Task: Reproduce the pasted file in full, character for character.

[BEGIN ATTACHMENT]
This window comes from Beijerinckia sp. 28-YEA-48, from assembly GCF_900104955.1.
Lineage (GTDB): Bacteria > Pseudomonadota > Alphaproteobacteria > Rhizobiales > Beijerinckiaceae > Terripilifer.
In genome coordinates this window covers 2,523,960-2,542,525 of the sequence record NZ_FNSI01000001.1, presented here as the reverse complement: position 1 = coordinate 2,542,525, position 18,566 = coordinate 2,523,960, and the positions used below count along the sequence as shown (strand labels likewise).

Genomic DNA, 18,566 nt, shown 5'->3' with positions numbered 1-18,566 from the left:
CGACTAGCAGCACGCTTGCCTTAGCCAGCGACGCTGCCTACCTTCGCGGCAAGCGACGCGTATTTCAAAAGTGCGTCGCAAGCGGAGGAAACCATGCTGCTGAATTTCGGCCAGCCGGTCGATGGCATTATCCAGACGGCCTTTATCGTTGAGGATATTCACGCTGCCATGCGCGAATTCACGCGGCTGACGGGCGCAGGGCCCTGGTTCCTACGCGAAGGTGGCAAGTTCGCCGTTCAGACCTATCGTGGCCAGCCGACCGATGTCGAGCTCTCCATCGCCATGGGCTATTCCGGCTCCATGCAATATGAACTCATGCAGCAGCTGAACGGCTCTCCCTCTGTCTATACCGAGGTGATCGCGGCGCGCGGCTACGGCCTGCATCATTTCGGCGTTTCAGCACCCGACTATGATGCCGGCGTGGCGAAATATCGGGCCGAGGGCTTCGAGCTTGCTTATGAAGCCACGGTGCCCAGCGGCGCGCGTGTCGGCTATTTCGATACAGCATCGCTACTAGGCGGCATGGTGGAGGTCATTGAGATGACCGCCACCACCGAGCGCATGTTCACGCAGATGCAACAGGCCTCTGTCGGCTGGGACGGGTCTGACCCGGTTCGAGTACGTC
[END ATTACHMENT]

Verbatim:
This window comes from Beijerinckia sp. 28-YEA-48, from assembly GCF_900104955.1.
Lineage (GTDB): Bacteria > Pseudomonadota > Alphaproteobacteria > Rhizobiales > Beijerinckiaceae > Terripilifer.
In genome coordinates this window covers 2,523,960-2,542,525 of the sequence record NZ_FNSI01000001.1, presented here as the reverse complement: position 1 = coordinate 2,542,525, position 18,566 = coordinate 2,523,960, and the positions used below count along the sequence as shown (strand labels likewise).

Genomic DNA, 18,566 nt, shown 5'->3' with positions numbered 1-18,566 from the left:
CGACTAGCAGCACGCTTGCCTTAGCCAGCGACGCTGCCTACCTTCGCGGCAAGCGACGCGTATTTCAAAAGTGCGTCGCAAGCGGAGGAAACCATGCTGCTGAATTTCGGCCAGCCGGTCGATGGCATTATCCAGACGGCCTTTATCGTTGAGGATATTCACGCTGCCATGCGCGAATTCACGCGGCTGACGGGCGCAGGGCCCTGGTTCCTACGCGAAGGTGGCAAGTTCGCCGTTCAGACCTATCGTGGCCAGCCGACCGATGTCGAGCTCTCCATCGCCATGGGCTATTCCGGCTCCATGCAATATGAACTCATGCAGCAGCTGAACGGCTCTCCCTCTGTCTATACCGAGGTGATCGCGGCGCGCGGCTACGGCCTGCATCATTTCGGCGTTTCAGCACCCGACTATGATGCCGGCGTGGCGAAATATCGGGCCGAGGGCTTCGAGCTTGCTTATGAAGCCACGGTGCCCAGCGGCGCGCGTGTCGGCTATTTCGATACAGCATCGCTACTAGGCGGCATGGTGGAGGTCATTGAGATGACCGCCACCACCGAGCGCATGTTCACGCAGATGCAACAGGCCTCTGTCGGCTGGGACGGGTCTGACCCGGTTCGAGTACGTC